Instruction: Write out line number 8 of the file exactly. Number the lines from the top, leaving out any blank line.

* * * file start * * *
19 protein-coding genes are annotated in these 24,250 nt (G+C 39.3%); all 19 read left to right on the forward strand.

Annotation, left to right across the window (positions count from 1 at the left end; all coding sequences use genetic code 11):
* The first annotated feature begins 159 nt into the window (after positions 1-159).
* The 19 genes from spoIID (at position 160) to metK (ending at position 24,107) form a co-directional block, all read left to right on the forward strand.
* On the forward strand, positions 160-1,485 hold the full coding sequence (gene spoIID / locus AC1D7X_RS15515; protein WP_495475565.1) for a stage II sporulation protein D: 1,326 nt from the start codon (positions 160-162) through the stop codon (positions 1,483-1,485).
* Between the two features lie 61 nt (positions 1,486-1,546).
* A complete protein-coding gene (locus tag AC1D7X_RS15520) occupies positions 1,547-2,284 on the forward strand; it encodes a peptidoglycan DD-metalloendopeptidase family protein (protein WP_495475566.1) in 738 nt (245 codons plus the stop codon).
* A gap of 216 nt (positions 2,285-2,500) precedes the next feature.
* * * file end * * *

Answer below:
* A gap of 216 nt (positions 2,285-2,500) precedes the next feature.